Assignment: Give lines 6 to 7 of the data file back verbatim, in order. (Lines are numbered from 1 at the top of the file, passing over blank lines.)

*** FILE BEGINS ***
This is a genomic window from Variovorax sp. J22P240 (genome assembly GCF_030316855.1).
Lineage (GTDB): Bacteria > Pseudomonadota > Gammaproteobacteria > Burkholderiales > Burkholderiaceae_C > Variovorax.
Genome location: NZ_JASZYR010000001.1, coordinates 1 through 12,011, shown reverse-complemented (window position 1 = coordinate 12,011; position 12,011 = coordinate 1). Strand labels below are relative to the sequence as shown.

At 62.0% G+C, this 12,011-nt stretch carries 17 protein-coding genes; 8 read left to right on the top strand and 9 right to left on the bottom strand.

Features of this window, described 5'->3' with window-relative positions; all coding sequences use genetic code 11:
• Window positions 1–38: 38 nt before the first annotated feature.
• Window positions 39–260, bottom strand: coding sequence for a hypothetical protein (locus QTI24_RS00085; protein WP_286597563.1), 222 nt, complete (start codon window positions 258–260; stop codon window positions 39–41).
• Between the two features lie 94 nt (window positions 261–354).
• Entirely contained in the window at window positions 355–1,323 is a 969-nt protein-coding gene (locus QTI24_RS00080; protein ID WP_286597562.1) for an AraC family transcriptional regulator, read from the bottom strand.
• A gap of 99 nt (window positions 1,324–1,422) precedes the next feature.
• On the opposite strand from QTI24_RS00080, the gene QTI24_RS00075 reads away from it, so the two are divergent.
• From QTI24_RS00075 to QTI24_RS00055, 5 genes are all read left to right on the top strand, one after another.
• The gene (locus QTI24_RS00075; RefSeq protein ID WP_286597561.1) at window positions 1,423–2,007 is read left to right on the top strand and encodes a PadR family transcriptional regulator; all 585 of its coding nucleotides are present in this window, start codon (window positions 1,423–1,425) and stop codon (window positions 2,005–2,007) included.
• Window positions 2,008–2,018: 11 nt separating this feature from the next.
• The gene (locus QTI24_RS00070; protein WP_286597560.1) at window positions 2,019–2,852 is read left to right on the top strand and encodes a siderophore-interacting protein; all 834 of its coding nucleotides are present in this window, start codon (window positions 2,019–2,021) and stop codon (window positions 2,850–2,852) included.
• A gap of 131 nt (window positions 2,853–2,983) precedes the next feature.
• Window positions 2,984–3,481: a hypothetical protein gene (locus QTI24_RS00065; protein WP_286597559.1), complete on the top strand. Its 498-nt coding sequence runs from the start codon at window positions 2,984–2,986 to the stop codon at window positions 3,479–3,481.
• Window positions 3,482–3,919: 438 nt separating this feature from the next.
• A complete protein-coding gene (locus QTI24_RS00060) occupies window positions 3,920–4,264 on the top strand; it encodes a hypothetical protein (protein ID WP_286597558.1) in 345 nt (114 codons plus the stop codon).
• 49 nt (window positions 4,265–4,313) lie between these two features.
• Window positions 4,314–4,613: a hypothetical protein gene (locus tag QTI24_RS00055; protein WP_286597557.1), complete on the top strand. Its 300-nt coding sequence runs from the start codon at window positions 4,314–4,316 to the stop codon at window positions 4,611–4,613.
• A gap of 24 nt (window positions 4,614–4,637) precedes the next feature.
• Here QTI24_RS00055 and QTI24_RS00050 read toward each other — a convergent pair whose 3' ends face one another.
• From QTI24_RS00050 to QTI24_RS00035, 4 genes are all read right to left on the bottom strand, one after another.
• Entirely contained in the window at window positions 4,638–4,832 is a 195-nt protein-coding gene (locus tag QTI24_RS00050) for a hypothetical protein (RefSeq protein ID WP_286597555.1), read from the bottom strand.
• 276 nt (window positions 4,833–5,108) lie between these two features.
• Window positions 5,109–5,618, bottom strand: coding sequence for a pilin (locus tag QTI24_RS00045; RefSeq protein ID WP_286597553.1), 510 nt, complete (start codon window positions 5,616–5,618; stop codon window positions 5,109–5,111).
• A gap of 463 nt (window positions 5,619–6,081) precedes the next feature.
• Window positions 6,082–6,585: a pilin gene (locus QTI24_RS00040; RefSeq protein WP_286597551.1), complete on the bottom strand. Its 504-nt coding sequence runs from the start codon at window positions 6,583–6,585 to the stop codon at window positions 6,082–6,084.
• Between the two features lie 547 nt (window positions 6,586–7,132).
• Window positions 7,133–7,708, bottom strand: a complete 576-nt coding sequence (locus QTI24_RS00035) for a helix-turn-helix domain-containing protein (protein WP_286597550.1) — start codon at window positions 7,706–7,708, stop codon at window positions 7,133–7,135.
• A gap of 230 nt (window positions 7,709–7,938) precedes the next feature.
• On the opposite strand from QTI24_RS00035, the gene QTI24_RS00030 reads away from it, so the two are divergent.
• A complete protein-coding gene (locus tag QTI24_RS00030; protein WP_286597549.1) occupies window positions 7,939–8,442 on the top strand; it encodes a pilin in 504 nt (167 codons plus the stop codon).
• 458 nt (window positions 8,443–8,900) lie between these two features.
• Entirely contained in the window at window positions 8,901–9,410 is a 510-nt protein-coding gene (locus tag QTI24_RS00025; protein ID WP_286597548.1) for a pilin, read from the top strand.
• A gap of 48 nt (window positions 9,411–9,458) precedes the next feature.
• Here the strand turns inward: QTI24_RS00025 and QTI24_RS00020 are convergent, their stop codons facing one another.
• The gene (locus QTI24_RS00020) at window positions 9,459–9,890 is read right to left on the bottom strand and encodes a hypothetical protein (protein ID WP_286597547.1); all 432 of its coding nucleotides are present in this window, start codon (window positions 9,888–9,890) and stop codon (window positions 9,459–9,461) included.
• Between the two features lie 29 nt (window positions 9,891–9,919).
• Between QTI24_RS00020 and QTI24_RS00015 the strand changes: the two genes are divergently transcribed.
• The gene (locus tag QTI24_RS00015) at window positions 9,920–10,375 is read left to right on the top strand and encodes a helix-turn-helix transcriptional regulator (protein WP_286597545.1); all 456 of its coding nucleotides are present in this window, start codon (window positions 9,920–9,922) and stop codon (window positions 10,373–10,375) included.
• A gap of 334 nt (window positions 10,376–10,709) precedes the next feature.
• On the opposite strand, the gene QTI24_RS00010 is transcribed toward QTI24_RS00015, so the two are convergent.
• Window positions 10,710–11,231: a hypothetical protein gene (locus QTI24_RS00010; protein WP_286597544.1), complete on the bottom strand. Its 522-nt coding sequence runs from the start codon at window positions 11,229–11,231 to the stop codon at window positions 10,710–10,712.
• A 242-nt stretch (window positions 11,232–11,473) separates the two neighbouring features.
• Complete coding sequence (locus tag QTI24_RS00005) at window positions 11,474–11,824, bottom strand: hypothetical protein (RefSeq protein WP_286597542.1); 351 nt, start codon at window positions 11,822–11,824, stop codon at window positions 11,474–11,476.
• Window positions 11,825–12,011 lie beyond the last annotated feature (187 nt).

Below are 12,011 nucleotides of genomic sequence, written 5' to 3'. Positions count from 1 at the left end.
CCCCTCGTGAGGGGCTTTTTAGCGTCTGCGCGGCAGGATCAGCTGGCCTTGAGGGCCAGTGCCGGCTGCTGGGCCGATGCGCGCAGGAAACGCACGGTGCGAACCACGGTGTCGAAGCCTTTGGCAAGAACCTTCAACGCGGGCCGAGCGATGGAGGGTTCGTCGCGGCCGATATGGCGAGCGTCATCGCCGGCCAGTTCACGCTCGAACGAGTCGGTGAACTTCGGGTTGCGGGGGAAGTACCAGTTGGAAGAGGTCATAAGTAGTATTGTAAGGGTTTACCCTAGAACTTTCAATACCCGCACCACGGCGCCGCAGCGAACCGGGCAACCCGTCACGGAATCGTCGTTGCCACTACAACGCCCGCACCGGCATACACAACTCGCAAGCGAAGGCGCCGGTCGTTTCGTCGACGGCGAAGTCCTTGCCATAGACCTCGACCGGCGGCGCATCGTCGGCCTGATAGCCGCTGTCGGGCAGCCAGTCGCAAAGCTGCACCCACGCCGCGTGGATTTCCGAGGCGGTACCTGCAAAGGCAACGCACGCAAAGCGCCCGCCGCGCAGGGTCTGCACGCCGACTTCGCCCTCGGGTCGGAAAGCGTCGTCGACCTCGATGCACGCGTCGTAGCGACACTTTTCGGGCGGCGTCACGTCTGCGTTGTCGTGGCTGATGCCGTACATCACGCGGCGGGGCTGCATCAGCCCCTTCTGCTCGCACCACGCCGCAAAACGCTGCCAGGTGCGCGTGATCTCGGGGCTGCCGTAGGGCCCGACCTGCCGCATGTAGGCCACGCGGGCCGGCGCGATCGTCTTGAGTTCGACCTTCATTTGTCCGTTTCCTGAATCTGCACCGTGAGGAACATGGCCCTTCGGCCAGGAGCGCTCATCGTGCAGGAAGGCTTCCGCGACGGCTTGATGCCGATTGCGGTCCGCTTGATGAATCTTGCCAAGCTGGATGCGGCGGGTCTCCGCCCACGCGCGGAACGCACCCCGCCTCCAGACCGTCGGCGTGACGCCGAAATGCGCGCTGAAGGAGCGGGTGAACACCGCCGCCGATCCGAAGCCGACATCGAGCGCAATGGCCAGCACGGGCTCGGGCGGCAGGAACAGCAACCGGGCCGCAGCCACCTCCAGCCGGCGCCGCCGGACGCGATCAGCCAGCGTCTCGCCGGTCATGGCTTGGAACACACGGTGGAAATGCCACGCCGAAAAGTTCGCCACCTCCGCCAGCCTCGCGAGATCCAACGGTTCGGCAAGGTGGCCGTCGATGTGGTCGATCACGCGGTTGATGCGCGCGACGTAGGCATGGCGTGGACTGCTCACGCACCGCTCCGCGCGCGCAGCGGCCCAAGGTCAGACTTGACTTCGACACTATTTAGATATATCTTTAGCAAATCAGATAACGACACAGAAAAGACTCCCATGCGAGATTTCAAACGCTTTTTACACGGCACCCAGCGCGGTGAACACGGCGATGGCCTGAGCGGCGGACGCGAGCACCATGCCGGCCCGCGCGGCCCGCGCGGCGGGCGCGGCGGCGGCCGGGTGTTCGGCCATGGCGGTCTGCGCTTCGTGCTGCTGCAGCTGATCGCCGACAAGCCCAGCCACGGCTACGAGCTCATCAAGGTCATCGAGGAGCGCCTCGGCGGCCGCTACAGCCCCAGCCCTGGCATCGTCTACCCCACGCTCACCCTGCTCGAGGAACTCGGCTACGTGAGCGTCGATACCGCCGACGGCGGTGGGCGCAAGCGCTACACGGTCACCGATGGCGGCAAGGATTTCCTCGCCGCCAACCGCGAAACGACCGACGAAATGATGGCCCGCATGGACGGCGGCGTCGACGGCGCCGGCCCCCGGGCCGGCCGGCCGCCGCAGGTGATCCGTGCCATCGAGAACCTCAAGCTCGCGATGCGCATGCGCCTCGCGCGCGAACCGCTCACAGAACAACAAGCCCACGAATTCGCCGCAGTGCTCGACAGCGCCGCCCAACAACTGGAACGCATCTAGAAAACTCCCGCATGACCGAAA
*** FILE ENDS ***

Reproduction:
• Window positions 1–38: 38 nt before the first annotated feature.
• Window positions 39–260, bottom strand: coding sequence for a hypothetical protein (locus QTI24_RS00085; protein WP_286597563.1), 222 nt, complete (start codon window positions 258–260; stop codon window positions 39–41).